To help communications flow smoother, follow the flow.  First, listen then speak.  Often management and supervisors come into a problem, talk a little, shout a little, pass around a few threats, along with an insult or two and then consider the possibility of maybe listening to someone.  By the time they finish, no one wants to talk to them anymore, and the only question is, “Who does this person think he or she is, Trump?”

Keep in mind the rule of thumb.  Two ears and one mouth means listen two-thirds and talk one-third. Talking more is an indication of talking out of both sides of one’s mouth.

Measurement is a required branch to the tree. Knowing what is good and bad about the product, and how long it takes to make the product is very important.  Hiding problems or actual assembly times causes hidden factories.  Hidden factories become very expensive and very costly.

As a process engineer, I had several people come and tell me about a recurring problem on an assembly line.  I checked the Shop Floor Data Collector to see what it would tell me.  I only saw one error, not several.  I did notice the line was running slower than it should and was behind on a total number of units built.

I went to the floor to investigate and see for myself.  I found the answer at the Quality Control Inspection Station.  The Quality Technician, trying to help the line, did not scan errors found and set all the units with errors to the side and fixed them herself.  The thought behind this was to make the build line look better on paper.

I appreciate those who want to help the production line; however, this action did not help.  Engineers hear all types of stories. To make sure they are looking at the right points, engineers rely on data.  If the data is wrong, an engineer cannot identify a problem in the data. The engineer cannot find a root-cause analysis or a permanent fix to the process.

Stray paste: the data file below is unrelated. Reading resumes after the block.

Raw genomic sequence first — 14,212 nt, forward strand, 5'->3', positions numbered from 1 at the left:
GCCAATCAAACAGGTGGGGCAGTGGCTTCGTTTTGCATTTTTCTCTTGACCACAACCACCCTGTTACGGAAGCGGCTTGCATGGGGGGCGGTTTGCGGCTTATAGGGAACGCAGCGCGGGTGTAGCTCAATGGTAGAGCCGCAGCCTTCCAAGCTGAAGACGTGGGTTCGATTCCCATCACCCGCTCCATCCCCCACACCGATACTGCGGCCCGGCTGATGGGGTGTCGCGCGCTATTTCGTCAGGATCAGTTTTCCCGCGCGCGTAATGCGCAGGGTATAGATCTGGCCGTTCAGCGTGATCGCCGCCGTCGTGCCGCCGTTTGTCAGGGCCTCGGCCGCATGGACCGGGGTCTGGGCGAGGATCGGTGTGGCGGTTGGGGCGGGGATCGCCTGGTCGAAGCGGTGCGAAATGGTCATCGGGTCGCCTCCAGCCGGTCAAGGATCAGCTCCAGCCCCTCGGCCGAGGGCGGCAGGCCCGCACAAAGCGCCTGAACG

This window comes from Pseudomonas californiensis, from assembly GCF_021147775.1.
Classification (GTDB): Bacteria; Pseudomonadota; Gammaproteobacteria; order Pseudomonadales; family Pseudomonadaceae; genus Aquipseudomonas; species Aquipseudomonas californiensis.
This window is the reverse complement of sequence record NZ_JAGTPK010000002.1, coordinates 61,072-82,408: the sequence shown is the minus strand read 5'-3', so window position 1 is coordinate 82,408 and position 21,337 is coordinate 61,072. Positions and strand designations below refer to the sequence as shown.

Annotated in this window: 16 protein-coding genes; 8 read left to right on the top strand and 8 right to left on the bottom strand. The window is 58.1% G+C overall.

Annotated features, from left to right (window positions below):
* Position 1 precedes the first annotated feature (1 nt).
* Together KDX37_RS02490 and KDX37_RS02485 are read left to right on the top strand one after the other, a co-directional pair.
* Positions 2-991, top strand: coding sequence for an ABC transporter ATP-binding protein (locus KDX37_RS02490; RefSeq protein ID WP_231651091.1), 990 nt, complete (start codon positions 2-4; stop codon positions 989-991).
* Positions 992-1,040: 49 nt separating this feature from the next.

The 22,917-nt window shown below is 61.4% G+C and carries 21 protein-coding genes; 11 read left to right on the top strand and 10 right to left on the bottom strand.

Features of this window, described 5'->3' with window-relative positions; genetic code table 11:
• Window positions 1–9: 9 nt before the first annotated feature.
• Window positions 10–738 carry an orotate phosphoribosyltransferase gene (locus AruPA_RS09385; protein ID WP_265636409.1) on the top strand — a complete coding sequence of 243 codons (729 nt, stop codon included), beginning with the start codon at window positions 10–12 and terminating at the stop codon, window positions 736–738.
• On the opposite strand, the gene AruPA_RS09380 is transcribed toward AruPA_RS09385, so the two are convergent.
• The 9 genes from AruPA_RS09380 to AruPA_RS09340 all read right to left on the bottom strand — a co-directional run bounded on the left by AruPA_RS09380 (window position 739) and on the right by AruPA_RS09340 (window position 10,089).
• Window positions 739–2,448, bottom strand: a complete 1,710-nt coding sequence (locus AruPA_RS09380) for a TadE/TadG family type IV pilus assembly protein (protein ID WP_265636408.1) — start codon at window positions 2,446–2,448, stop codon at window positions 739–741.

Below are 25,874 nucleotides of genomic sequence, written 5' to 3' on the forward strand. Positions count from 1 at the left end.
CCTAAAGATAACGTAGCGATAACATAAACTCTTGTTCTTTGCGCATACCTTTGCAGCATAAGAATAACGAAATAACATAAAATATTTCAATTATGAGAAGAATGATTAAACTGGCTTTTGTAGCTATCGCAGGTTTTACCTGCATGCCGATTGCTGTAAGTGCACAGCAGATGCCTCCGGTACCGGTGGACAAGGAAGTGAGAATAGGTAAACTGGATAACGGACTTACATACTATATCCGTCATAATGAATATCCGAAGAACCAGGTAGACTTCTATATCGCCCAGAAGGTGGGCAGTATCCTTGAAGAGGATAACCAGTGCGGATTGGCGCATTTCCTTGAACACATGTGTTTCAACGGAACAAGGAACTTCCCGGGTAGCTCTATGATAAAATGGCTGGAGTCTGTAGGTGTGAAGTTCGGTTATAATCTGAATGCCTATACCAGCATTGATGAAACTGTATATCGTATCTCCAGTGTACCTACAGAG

The inspector who caused the problem worked with a sense of fear for the workers, because the factory was undergoing layoffs.  It is important to remove fear by replacing it with accountability, trust, and communications.  Flamed by rumors, fear cause a set of quality failures on the line, because no one had enough trust to admit there was a problem and ask for help.







Author: Mike Balof

A retired Air Force Master Sergeant, Mike used to lay in bed at night and worry about what would happen if his plant closed or found himself without a job. One day his plant closed. Rather than panic and hysteria (OK, maybe a little) Mike found himself carried away on the adventure of his life. Mike started with the best job he ever had working at Home Depot. He spent 8 years working with job seekers at a local workforce center, helping them to find employment. He then started his own company developing courses, writing books and urging others to follow their own paths into the future. Mike holds a Master of Arts in Adult Education and Training and a Bachelor of Business Management, earned through the University of Phoenix and an AAS degree in Electronics Systems Technology from the Community College of the Air Force. Mike is a member of the Delta Mu Delta Business Honor Society.